When I answer this question for myself, I realise it's the same answer for our society. Along with fighting to reduce the pollution causing the climate crisis — because every bit matters — we also need to prepare for a hotter world. We have a few decades left to use the incredibly dense energy in fossil fuels to build a new, cleaner infrastructure that can allow us to retain the best aspects of the current civilisation (modern medicine comes to mind) while giving birth to a more sustainable culture. We are trying to save the planet's species, but we are also trying to save ourselves and the generations after us.

There's much more to this than just building renewable energy, switching to electric vehicles etc. As Clive Hamilton writes in Requiem for a Species, we need to 'democratise survivability' in a hotter climate. If the current inequality continues, then the ultra-wealthy will use their power to seize and monopolise essential natural resources. We'll end up with 'climate bunkers' in temperate islands and mass famines elsewhere.

We also need to re-learn the skills we outsourced during consumer capitalism: growing food at home, mending clothes, living simply and cooperating with our neighbours in a village. For many of us, this will involve making amends with our families and living in traditional multi-generation households. (A good guidebook for making these changes is David Holmgren's Retrosuburbia.)

The tricky part is finding the time to learn the essential skills of this new culture while being enmeshed in the current one. This is what I struggle with the most. It's hard changing the system when you're still plugged into it. But this is one of our difficult tasks while living in the lag: to use the extraordinary wealth of the present to prepare for the hotter climate we've already locked in.



Greg Foyster headshotGreg Foyster is a Melbourne writer and the author of the book Changing Gears.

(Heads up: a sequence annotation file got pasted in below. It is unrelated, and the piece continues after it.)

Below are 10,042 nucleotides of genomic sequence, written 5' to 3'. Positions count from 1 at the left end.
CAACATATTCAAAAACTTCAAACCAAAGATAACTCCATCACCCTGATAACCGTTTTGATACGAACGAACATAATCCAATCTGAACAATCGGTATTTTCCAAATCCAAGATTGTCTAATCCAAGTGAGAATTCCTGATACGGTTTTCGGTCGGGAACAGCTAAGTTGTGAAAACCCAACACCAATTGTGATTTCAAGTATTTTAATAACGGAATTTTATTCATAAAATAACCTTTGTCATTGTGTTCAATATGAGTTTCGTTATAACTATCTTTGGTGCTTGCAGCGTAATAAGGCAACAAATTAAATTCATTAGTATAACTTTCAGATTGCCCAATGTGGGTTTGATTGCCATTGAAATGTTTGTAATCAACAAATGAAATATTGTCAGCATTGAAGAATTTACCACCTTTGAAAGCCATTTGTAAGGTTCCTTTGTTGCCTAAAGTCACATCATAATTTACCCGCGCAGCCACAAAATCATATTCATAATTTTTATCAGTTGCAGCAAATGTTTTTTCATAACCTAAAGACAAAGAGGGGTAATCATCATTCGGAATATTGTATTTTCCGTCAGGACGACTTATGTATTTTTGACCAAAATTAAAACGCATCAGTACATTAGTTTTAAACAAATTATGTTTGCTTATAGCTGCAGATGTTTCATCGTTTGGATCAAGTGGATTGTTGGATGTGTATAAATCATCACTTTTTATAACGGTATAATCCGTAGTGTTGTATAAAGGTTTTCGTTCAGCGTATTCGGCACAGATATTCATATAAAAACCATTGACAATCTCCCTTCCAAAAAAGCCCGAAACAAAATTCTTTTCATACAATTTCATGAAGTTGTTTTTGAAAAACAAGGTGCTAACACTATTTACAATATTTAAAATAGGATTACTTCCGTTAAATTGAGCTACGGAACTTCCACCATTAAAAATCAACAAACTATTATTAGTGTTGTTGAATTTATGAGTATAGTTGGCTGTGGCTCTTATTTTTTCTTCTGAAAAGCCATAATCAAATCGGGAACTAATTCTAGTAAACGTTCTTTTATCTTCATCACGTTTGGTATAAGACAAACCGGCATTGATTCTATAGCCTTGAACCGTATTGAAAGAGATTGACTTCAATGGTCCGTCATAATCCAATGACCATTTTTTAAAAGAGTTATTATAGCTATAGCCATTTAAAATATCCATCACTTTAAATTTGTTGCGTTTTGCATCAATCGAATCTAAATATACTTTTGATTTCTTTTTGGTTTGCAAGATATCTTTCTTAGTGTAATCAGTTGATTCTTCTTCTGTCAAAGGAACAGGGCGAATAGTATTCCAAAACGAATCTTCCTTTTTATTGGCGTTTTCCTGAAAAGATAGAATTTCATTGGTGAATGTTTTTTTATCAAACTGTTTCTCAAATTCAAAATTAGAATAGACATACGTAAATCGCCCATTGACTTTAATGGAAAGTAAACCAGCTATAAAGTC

Main image by gaiamoments via Getty 

Topic tags: Greg Foyster, climate change



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Existing comments

"Goodness, Greg, you are writing like Clive Hamilton" I thought to myself as I got towards the end of your rivetting piece. And then I saw that you had referenced his name. Good on you both. I'm with you. I'm still trying to digest this devastating truth too. Inertia prevails. We find it so hard to comprehend.

John McKeon | 22 July 2019  

Yes, we need to be doing all that Greg suggests. The other essential is that we need to generate hope, while honestly acknowledging our only-too-wellgrounded fears. Greg’s article does this. The hope isn’t that something will save our world. It’s that we can prepare our children to live well in theirs.

Joan Seymour | 22 July 2019  

OH Dear! how destructive of the soul is fear!. There are things in life that we mortals cannot change. The world is like a travelator and we are all on it for a period of time. Best thing is to enjoy every day you have and perhaps join a collective somewhere in regional Australia, living sustainably?

Nicholas Chemonski | 22 July 2019  

Thank you, Greg. You have given voice to my daily reality, except I haven't so much gear-shifted to adapting to the inevitable future yet. I spend most of my energy trying to prevent the slow-burn catastrophe from going into full-tilt through the work of the Australian Religious Response to Climate Change. ARRCC gives avenues for action, starting with us each making commitments to live more simply (see livingthechange.net) through to promoting solar for faith communities, through to nonviolent direct action to stop new coal and gas projects. It remains important to fight for the sake of coming generations.

Thea Ormerod | 22 July 2019  

I woke last night at 2am and ended up having to take a sleeping pill. It's good to see that I'm not just someone on the lunatic fringe and there are other people genuinely worried about our trajectory. What was going on in my mind too was that in the face of all the evidence our politicians still waved through the immoral Adani coal mine. What sort of legacy are we leaving our children? Should we even be having children with this future? Thanks for putting into words what some of us are feeling. Another good book is Confessions of a Recovering Environmentalist by Paul Kingsnorth.

MARIE BELCREDI | 22 July 2019  

How did Greg get to be so wise, so young? and the image of his realisation is spot on. And how do we change the way we live, whilst living in the world as it is? thank you for the Clive Hamilton and Holmgren references, and it is good to be reminded that there is the possibility of action which will change the future. the trick is not to despair, and to pay attention, and act.

Helen Kane | 22 July 2019